Tracked And Terrorised

Tracked And Terrorised

At Abby’s home, in an affluent suburb of Sydney, her husband Nick had installed a variety of technological comforts. She liked the sense of security they gave her: there were cameras at the front of the house, and the doors and lights operated automatically. Alexa, the smart TVs, the music system – everything was internet enabled and connected.

But when the couple separated and Nick moved out, Abby found herself controlled by the very technology she’d grown to rely on. In a modern-day Kafka-esque nightmare, her smart home became a kind of prison.

“She’d make an arrangement to meet a friend for coffee and the garage doors would suddenly lock, meaning she couldn’t get the car out,” recalls Stephen Wilson, a security expert that Abby turned to for help. “Or all the doors would lock and she couldn’t leave the house. One day, she’d organised for the gardener to come to the house at 1pm. Half an hour before, everything was fine, then at 1pm the doors locked and he couldn’t get in.”

In the middle of the night, the heating system turned itself to its highest setting, or music would suddenly blast through the house. There were several audio-enabled cameras in various rooms. The children’s ipads, Abby’s phone and her Macbook were all connected to Nick’s Apple ID and icloud, which meant he controlled all of the devices and could access everything on them. He could change passwords in an instant. Experts call this technology-facilitated coercive control and to Abby, it felt all-encompassing.

“All the doors would lock and she couldn’t leave the house”

As the chief executive officer of Protective Group, which conducts technological assessments and searches for hidden surveillance devices, Wilson and general manager Robyn Roberts deal with cases of technological abuse and control every day. “This is a huge issue,” says Roberts, a former social worker. “This type of abuse is pervasive, menacing and emotionally draining. And there’s not a lot around to help women with it.”

As our reliance on technology has increased and smartphones have become ubiquitous, it has become easier than ever for the perpetrators of domestic abuse to track, stalk and harass their victims. In one survey, almost all (98 per cent) of the professionals working with survivors of abuse said their clients had experienced this type of coercive control.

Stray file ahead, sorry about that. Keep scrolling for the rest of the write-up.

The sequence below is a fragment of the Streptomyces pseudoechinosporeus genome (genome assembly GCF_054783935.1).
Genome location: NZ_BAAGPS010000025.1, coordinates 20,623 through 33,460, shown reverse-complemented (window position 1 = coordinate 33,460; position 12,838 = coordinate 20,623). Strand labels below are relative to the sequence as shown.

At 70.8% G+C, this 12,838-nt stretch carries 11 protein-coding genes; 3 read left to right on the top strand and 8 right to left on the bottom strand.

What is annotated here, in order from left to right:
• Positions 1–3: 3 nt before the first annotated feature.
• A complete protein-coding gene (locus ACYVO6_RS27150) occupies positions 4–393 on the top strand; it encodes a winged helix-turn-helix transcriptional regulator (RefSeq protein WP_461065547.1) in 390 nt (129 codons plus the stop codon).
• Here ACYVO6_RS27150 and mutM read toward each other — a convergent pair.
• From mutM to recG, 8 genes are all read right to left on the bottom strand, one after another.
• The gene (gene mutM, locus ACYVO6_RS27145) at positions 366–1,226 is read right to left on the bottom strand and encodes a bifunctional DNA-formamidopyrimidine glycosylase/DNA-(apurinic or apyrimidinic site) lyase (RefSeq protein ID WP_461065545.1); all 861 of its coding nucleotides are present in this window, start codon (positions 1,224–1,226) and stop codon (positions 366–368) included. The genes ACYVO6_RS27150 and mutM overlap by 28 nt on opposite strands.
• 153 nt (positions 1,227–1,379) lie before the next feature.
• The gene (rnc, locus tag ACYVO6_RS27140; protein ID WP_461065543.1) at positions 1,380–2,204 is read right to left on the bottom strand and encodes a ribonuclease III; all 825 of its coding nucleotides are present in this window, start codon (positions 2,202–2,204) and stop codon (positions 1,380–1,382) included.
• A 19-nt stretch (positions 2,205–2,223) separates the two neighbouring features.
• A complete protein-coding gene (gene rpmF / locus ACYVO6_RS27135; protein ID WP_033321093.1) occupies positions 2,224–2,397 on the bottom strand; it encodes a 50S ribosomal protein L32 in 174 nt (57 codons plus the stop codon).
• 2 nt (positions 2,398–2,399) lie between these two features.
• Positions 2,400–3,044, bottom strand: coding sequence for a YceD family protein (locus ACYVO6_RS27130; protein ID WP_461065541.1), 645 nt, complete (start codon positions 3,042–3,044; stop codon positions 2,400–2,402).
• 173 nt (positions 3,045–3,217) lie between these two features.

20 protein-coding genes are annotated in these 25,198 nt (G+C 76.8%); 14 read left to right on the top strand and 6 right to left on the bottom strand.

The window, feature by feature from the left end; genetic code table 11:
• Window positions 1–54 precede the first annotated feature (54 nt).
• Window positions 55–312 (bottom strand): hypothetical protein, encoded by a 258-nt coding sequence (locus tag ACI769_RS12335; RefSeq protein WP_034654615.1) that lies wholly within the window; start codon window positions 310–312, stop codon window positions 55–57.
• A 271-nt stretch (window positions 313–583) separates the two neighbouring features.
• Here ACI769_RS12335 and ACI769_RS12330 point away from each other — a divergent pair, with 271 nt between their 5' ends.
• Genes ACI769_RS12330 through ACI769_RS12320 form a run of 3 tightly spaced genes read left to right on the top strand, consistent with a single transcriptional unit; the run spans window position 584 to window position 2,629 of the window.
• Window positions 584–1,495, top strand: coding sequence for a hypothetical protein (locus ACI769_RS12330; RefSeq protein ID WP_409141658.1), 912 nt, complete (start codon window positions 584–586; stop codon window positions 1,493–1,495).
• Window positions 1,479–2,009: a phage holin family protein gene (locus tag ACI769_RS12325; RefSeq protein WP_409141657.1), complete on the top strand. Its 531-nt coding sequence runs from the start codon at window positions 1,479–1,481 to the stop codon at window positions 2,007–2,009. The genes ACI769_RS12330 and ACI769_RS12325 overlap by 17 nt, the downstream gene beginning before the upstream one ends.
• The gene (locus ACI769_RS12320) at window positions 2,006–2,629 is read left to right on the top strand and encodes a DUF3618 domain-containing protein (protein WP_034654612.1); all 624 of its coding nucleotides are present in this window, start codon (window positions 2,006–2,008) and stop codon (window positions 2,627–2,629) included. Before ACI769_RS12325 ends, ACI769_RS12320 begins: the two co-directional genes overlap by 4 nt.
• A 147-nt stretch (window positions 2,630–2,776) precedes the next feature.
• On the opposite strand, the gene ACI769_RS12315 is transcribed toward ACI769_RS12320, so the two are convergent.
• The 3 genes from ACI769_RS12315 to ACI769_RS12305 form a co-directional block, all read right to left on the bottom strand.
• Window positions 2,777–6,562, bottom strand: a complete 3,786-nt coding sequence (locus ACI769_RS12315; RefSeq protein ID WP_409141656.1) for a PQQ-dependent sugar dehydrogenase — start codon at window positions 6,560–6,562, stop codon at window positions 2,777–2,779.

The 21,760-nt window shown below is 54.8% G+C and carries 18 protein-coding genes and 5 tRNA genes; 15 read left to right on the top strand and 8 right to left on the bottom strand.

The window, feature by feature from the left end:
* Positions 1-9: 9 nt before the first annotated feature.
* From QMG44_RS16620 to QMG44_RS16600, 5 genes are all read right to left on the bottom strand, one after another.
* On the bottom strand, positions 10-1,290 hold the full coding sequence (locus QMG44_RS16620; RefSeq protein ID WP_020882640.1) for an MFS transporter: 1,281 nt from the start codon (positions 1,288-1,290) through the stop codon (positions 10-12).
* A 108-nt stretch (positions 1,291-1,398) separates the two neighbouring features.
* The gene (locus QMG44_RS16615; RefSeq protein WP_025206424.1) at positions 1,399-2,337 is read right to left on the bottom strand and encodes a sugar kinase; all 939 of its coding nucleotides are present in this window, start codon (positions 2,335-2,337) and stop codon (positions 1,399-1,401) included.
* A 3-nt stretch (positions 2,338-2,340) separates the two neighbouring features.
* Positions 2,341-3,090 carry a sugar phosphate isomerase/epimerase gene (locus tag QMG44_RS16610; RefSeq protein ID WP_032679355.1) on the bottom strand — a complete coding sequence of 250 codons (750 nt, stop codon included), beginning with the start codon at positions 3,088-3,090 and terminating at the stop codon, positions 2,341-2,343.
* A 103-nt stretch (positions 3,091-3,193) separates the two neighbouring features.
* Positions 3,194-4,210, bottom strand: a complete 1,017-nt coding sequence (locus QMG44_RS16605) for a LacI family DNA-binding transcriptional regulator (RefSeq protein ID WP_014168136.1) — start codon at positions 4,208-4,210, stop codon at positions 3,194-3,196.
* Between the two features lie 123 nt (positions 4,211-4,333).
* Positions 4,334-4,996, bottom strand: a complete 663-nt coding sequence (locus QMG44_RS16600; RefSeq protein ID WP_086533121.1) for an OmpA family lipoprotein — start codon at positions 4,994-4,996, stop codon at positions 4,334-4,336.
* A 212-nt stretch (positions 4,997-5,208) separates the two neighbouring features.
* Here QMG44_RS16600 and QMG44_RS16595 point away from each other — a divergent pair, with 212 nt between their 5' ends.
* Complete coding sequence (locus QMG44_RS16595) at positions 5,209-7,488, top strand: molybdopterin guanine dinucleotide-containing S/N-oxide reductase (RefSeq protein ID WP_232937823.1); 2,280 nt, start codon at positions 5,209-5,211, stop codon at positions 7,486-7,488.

“We often talk to women who’ve believe they’re being tracked,” says Rebecca Wilschefski, client services manager at the Women And Girls’ Emergency Centre (WAGEC) in Sydney. Many of their clients receive new smart phones through the Safe Connections program, a partnership between national family violence service WESNET and Telstra that provides vulnerable women with a free 4G mobile and $30 pre-paid credit. In an indication of the scale of the issue, demand for the service has rocketed. “In 2014 the program distributed 50 devices per month,” says Telstra Chief Sustainability Officer Tim O’Leary. “This year, the program is distributing 600 devices per month.” In the last five years, Safe Connections has donated nearly 19,000 phones.

New phones can help, but in many cases they’re not the solution. A determined abuser now has access to an array of tools with which to track or gaslight their partner.

In July this year, researchers from Queensland University of Technology released a report documenting an alarming variety of harassment methods, including men hacking their ex-partner’s social media accounts or bombarding a victim with messages – even implanting GPS tracking devices in their cars. One of Wilson’s clients discovered that her ex-partner had been flying a drone over the skylight at her home, and had used it to take photographs of her bed. Another had discovered a tracking device in her child’s teddy bear.

“In the last five years, Safe Connections has donated nearly 19,000 phones”

This behaviour has become so prevalent that police departments have begun reaching out to Wilson for training in this area; one told him they were receiving “prolific” reports of technological abuse.

But this is a rarity; too often women say police seem to underplay the effect of constant abusive texts or concerns they’re being stalked, and they receive little advice about how to ‘de-bug’ their phones or cars.

Professional advice and surveillance assessments, such as those offered by Protective Group, can be expensive for many women in abusive situations – costing anywhere from $250 to $1000 – and while some organisations, such as the Salvation Army, will foot the bill, they can’t afford to pay for every women who needs one. “The new Victorian government flexible support package can be used to release funds to help women to pay for a technical sweep,” says Wilson. But women in other Australian states may not be able to access this type of fund. “We’ve done 140 pro bono assessments in the last 18 months,” he adds.